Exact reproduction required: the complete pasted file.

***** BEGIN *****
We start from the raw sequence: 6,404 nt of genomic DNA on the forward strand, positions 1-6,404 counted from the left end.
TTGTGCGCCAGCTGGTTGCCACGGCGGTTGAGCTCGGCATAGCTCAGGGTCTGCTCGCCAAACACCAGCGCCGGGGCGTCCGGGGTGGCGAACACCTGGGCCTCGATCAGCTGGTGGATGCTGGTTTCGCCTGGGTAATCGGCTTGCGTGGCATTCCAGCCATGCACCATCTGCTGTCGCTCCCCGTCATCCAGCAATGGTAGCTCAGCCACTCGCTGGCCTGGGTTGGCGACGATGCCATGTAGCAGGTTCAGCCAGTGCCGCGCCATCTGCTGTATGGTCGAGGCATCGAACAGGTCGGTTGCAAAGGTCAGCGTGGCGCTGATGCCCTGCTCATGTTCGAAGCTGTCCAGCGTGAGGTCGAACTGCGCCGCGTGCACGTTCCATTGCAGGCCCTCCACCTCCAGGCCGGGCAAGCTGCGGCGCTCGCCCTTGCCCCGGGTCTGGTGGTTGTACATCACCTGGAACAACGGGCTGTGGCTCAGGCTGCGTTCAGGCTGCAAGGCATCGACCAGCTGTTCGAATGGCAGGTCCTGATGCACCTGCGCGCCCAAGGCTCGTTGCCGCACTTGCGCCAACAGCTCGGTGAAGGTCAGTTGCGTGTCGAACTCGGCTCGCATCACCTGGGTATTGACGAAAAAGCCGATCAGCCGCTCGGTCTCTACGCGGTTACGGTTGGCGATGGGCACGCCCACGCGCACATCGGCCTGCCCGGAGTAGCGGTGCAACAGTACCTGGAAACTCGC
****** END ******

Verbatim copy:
We start from the raw sequence: 6,404 nt of genomic DNA on the forward strand, positions 1-6,404 counted from the left end.
TTGTGCGCCAGCTGGTTGCCACGGCGGTTGAGCTCGGCATAGCTCAGGGTCTGCTCGCCAAACACCAGCGCCGGGGCGTCCGGGGTGGCGAACACCTGGGCCTCGATCAGCTGGTGGATGCTGGTTTCGCCTGGGTAATCGGCTTGCGTGGCATTCCAGCCATGCACCATCTGCTGTCGCTCCCCGTCATCCAGCAATGGTAGCTCAGCCACTCGCTGGCCTGGGTTGGCGACGATGCCATGTAGCAGGTTCAGCCAGTGCCGCGCCATCTGCTGTATGGTCGAGGCATCGAACAGGTCGGTTGCAAAGGTCAGCGTGGCGCTGATGCCCTGCTCATGTTCGAAGCTGTCCAGCGTGAGGTCGAACTGCGCCGCGTGCACGTTCCATTGCAGGCCCTCCACCTCCAGGCCGGGCAAGCTGCGGCGCTCGCCCTTGCCCCGGGTCTGGTGGTTGTACATCACCTGGAACAACGGGCTGTGGCTCAGGCTGCGTTCAGGCTGCAAGGCATCGACCAGCTGTTCGAATGGCAGGTCCTGATGCACCTGCGCGCCCAAGGCTCGTTGCCGCACTTGCGCCAACAGCTCGGTGAAGGTCAGTTGCGTGTCGAACTCGGCTCGCATCACCTGGGTATTGACGAAAAAGCCGATCAGCCGCTCGGTCTCTACGCGGTTACGGTTGGCGATGGGCACGCCCACGCGCACATCGGCCTGCCCGGAGTAGCGGTGCAACAGTACCTGGAAACTCGC